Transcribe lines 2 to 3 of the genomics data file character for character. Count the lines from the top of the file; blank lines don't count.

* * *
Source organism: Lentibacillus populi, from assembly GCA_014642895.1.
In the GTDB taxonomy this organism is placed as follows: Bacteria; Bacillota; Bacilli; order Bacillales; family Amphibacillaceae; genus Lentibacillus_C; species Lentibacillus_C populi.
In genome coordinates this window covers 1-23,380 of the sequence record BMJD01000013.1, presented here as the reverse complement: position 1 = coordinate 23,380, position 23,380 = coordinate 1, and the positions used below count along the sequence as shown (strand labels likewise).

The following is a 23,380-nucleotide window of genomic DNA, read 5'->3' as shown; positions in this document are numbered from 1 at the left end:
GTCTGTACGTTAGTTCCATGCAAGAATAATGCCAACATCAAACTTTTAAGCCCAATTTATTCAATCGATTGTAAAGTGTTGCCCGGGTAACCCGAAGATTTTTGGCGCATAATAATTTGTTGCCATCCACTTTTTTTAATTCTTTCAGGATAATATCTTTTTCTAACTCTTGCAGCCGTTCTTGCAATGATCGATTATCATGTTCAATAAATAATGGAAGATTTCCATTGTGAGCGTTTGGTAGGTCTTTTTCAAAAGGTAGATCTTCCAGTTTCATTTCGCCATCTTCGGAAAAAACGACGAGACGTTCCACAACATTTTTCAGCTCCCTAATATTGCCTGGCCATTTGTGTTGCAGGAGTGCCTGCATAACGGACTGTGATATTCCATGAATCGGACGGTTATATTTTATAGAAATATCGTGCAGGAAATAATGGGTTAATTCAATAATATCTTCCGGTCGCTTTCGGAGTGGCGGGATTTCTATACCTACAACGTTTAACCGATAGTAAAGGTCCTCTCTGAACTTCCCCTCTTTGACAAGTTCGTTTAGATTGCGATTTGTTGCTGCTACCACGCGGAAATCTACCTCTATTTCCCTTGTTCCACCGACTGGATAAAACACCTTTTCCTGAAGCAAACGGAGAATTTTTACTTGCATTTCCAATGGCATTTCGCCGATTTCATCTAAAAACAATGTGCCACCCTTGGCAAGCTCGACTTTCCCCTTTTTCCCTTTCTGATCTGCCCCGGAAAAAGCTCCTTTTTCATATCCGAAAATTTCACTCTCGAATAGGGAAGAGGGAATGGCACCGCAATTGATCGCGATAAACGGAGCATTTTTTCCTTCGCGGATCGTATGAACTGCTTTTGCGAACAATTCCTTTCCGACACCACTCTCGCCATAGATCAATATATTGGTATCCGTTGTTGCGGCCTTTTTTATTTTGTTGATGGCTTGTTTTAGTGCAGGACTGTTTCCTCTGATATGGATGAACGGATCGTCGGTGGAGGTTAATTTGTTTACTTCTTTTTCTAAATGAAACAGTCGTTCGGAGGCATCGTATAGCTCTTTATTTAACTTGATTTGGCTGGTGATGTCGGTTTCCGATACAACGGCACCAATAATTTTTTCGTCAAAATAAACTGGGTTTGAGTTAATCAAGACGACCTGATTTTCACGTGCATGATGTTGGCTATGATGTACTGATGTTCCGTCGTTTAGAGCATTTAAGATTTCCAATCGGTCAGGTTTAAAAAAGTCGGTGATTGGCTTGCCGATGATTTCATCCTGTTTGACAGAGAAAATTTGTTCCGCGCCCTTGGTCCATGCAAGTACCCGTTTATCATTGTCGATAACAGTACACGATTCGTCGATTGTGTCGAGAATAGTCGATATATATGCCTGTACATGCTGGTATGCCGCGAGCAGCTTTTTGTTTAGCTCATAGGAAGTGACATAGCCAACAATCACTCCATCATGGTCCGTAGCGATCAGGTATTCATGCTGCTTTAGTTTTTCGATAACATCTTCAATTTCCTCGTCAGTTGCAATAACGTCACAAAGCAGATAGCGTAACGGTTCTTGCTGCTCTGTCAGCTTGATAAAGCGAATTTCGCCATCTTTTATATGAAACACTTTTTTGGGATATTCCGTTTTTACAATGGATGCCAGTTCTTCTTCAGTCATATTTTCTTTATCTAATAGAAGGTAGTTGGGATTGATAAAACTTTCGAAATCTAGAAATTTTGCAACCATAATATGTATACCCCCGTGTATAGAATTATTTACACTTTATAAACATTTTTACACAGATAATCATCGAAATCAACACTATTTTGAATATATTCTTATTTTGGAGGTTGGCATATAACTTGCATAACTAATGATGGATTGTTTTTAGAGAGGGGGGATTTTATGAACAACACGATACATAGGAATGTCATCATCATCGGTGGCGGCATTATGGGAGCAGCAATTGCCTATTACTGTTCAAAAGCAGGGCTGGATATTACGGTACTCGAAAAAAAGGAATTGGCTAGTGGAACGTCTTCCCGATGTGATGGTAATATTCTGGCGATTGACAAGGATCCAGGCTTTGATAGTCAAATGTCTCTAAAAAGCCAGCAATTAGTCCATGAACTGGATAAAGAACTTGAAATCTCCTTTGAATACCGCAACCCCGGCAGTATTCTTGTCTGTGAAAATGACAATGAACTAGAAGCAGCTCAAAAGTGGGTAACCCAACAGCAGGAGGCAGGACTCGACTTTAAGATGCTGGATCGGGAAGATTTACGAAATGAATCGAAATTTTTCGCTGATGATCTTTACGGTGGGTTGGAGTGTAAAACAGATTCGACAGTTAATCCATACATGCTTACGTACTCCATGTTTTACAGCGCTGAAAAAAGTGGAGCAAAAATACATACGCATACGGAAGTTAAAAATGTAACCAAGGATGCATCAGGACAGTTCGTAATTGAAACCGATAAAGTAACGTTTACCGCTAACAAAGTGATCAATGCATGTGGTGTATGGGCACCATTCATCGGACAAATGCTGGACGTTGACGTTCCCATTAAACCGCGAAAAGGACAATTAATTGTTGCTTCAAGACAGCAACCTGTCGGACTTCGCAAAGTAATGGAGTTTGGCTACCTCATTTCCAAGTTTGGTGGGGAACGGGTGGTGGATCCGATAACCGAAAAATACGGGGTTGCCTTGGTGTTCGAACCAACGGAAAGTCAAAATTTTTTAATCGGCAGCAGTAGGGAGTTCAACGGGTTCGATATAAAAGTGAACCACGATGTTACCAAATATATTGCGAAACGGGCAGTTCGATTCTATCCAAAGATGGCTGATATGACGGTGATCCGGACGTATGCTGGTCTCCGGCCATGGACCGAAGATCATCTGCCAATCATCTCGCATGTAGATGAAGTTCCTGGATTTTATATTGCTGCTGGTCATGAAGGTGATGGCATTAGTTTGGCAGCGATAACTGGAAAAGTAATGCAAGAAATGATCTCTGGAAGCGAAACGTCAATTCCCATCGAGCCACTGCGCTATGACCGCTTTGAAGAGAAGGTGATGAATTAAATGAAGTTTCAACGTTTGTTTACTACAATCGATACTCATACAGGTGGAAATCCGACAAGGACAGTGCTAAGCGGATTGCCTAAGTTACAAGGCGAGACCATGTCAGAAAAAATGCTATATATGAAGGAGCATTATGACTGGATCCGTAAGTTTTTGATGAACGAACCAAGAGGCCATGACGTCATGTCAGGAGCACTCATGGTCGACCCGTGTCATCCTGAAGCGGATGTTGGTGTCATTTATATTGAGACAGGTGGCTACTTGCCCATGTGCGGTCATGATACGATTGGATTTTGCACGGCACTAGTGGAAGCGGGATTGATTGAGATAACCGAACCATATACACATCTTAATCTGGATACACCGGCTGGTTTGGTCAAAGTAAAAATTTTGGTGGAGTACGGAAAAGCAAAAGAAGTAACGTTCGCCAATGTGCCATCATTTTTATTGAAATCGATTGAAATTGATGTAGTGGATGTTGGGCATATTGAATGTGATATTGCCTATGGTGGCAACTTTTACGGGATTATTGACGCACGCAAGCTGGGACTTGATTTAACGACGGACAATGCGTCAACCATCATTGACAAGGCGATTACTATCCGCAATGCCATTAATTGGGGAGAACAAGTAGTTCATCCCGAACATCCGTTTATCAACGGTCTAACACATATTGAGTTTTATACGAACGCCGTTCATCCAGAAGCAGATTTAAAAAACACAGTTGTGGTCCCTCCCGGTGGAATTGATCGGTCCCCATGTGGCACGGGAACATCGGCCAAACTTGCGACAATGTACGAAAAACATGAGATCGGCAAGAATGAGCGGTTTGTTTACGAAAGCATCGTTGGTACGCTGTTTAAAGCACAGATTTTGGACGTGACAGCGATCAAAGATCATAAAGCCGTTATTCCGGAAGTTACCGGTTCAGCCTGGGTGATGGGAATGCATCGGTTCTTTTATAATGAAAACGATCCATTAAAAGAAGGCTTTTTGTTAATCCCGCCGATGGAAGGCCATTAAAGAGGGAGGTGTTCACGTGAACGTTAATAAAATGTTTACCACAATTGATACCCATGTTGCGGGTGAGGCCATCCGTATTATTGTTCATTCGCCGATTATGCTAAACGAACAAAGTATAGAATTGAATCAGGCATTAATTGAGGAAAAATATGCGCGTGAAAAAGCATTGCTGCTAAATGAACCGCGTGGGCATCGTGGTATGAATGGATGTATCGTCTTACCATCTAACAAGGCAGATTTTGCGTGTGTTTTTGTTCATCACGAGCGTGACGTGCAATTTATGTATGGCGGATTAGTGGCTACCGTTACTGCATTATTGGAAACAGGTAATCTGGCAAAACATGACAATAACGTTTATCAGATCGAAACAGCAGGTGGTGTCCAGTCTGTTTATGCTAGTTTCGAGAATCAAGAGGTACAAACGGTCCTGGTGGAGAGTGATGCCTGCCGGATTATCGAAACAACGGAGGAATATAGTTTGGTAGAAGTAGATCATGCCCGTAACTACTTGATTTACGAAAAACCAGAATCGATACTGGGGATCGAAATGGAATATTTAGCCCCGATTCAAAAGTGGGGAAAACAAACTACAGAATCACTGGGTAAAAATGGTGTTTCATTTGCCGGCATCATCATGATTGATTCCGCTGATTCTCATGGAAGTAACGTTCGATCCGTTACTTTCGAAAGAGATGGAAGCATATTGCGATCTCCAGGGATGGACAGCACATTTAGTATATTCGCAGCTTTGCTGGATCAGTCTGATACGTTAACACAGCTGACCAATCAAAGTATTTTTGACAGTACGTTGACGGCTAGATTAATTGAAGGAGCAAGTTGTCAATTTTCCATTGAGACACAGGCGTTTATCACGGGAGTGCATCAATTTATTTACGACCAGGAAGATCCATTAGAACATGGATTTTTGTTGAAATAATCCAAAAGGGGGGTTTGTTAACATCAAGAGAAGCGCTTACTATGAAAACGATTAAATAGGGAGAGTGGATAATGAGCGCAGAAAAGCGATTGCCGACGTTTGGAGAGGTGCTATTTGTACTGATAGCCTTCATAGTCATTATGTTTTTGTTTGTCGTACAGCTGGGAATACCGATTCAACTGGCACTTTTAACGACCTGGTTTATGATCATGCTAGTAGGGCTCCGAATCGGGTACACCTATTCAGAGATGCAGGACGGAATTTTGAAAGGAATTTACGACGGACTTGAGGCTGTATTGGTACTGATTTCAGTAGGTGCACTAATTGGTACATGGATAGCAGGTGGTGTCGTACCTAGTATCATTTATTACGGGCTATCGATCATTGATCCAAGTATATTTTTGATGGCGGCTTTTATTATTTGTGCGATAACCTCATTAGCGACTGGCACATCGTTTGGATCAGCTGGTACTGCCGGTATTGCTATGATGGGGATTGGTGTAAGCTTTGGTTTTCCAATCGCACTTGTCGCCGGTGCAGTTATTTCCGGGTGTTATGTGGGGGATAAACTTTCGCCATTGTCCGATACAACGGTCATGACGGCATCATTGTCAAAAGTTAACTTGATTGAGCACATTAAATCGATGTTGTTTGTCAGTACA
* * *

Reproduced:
In the GTDB taxonomy this organism is placed as follows: Bacteria; Bacillota; Bacilli; order Bacillales; family Amphibacillaceae; genus Lentibacillus_C; species Lentibacillus_C populi.
In genome coordinates this window covers 1-23,380 of the sequence record BMJD01000013.1, presented here as the reverse complement: position 1 = coordinate 23,380, position 23,380 = coordinate 1, and the positions used below count along the sequence as shown (strand labels likewise).